UPDATE – Link to Points West Lunchtime News. HGV segment is at the end. Points West, Lunchtime News: 26/05/2022: www.bbc.co.uk/iplayer/episode/m0017qh6 via @bbciplayer
Yesterday, the Points West camera was filming in North Perrott and with luck, today’s bulletin will feature a segment about the problem of HGVs passing through Somerset villages, the damage they do and the potential solutions to address what might happen in the future. Points West can be found on BBC1 and airs at Breakfast, at 1.30pm and again at 6.30pm. Edits do happen between each edition but can also be found on BBC iplayer.
A few days ago, Points West ran a segment about the volume of HGVs using the B3092 between Frome and the A303 and passing through Maiden Bradley in the process. The correct trunk route for lorries not having business on the B3092 is the A350. Maiden Bradley experiences over 25 HGVs per hour at peak times.
After this segment ran, the BBC was contacted by a number of Town and Parish Councils proclaiming similar problems, Cllr Allan Edwards from North Perrott among them. Unsurprisingly, every village in the country has a similar problem but there is a national framework of trunk roads but is the time to ensure that transport companies are ensuring their drivers use it?
Each village featured has slightly different problems and solutions. Maiden Bradley appears an open and shut case for a weight limit to force lorries onto the approved trunk road A350. The bulk of the HGVs appear to be transporting quarry stone from the Mendips to the A303, enroute to a final destination.
This is slightly different to North Perrott. The official trunk road alternative to using the A3066 is the A37. Unfortunately, a weight limit for North Perrott would most likely force heavy traffic to use the A356 and end up going through Misterton, adding further misery to their existing traffic problems. Past surveys have shown that almost all lorries on the A3066 and A356 have business on these routes and so a weight limit would have little effect on moving lorries to the A37. It is some time since the last HGV survey to establish what percentage of lorries are using our village as a short cut. The Parish Council has already written to the new Somerset County Council to request a new survey is taken as soon as possible. This will allow us to focus on how to best relieve traffic volumes in the future.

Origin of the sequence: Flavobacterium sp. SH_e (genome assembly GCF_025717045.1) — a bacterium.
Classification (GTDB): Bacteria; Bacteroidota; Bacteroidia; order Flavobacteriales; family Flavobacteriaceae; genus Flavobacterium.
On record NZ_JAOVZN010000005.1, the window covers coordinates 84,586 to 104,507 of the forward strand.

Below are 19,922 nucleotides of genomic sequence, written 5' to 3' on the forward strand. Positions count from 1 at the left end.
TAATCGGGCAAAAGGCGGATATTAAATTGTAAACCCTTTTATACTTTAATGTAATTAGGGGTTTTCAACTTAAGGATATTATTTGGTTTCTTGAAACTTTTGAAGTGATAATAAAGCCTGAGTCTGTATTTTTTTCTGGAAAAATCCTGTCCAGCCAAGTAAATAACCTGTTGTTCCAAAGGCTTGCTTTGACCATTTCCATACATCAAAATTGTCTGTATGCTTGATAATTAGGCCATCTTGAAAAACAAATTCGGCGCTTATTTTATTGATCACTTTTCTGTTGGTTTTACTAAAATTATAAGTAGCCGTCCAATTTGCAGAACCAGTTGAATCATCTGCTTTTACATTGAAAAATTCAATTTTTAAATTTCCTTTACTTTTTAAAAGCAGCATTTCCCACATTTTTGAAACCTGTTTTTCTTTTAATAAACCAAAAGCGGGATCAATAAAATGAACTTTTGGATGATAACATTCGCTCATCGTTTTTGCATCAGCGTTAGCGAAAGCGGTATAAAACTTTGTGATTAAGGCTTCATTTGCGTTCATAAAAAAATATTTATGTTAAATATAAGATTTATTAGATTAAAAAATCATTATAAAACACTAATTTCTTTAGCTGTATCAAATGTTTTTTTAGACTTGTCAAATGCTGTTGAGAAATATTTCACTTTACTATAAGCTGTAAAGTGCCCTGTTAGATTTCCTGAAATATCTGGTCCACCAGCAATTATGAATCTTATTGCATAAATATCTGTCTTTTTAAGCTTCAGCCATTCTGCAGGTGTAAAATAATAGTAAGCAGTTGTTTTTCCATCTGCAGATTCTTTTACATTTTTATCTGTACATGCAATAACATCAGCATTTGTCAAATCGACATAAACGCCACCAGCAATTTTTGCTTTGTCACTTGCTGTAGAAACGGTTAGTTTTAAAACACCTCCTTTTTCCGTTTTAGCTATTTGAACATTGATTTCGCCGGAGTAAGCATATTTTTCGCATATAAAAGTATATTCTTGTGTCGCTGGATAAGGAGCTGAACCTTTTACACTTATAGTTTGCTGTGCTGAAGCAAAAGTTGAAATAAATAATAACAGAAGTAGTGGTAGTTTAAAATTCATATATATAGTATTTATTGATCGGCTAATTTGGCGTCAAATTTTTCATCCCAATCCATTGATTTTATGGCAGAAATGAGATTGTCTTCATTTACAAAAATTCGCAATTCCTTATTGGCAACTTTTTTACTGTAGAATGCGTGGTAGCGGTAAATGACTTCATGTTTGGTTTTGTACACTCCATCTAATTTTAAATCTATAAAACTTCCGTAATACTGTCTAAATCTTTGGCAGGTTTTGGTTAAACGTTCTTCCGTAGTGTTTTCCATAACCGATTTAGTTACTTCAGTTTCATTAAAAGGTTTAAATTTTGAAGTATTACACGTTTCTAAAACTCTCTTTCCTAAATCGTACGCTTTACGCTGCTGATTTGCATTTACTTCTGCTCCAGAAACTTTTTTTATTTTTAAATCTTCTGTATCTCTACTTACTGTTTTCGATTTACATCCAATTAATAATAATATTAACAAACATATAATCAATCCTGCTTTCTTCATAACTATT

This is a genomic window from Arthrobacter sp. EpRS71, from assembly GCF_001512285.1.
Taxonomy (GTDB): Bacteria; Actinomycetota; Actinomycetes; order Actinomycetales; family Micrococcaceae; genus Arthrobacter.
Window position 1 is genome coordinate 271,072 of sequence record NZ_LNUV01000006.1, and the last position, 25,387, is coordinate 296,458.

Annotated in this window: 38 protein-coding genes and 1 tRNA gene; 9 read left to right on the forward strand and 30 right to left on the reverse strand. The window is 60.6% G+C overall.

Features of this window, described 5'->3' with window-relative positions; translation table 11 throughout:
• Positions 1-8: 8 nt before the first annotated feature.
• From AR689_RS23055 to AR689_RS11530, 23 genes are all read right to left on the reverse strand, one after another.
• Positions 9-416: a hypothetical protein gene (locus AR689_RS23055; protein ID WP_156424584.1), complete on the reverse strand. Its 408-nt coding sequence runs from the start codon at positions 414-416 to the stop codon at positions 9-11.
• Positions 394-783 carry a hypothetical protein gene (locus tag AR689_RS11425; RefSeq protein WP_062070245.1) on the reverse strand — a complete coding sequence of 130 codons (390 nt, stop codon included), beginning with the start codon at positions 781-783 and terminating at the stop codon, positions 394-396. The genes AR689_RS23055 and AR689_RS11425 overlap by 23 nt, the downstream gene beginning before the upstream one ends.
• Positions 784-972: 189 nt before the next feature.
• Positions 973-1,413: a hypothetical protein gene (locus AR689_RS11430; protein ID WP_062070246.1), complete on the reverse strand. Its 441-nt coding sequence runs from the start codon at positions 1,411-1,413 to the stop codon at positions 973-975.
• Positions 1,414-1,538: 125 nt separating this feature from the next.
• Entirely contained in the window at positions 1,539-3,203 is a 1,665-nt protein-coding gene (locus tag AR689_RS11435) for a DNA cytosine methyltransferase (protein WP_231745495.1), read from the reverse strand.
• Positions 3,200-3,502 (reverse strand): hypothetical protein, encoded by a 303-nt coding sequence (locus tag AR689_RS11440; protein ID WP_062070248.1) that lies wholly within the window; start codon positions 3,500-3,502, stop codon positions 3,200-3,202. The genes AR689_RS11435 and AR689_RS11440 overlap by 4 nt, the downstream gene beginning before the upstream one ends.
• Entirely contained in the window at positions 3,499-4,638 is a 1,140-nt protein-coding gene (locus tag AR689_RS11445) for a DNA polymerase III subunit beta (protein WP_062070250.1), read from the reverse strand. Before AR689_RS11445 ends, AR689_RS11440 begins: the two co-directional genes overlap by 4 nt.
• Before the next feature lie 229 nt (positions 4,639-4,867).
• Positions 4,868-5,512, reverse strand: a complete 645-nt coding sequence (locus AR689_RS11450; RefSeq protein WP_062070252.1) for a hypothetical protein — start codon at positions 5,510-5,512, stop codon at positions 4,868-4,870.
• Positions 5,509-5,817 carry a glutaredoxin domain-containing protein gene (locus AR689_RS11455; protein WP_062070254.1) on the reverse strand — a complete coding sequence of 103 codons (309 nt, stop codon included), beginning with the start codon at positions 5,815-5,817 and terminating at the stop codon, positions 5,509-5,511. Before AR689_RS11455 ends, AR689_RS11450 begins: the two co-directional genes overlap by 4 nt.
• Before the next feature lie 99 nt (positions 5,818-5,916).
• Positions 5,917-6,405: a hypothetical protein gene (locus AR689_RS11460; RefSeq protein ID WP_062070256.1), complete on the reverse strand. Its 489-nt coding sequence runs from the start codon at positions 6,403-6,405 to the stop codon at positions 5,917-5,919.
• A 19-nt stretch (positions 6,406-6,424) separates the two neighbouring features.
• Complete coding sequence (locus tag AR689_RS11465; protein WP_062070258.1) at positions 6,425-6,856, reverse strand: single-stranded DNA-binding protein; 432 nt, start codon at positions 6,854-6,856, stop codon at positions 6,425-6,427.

So far, the only long term solution that has been aired during Crewkerne Area planning meetings is for a link road between the A356 at Crewkerne Railway Station and the A3066 at the railway bridge near the junction with Silverstreet in Misterton. The road would run on the northern side of the railway, providing a bypass for for lorries to avoid both Misterton and North Perrott & Haselbury. The only problem being that it would need to be funded by developers, and that provides additional problems. It wouldn’t necessarily need development along the route but it would needed to be funded by development somewhere in the Crewkerne area. This is unlikely to happen any time soon, so for the moment, the aim is to keep this solution in the Crewkerne Area agenda and hope that like the CLR, it eventually bears fruit.
In the meantime, the NPPC will continue to focus on reducing the damage done by HGV’s to buildings in our conservation area and the social disturbance they bring to our otherwise quiet village. The Misteron road closure in 2020 brought focus on the combination of vehicle weight and speed resulting in intollerable vibration in houses abutting the main road. Pictures moved on walls, cracks appeared in plaster and dust fell from ceilings. The immediate implementation of the 20’s plenty for HGVs brought significant results, showing that by slowing HGVs down, the vibrations were dramatically reduced. The reopening of the A356 resulted in the bulk of HGVs returning to the Crewkerne route, principally because they either have business in the town or they were coming from the west on the A30, wanting to go towards Dorchester. In which case, North Perrott is a long cut. Hopefully, upcoming surveys will identify more about the movements of HGVs in the Crewkerne area. In the meantime, NPPC intends to continue to press for slower speeds by vehicles through the village with the introduction of village gateways. A new hamstone sign has already been ordered and the wooden gateways will be constructed in the near future. The SID has now provided us with real data about peak and average speeds in different areas of the village and show that while our average speeds are lower than anticipated, they are still far higher than the 24mph that would be required to be granted an offical 20mph limit. There is plenty of work in progress.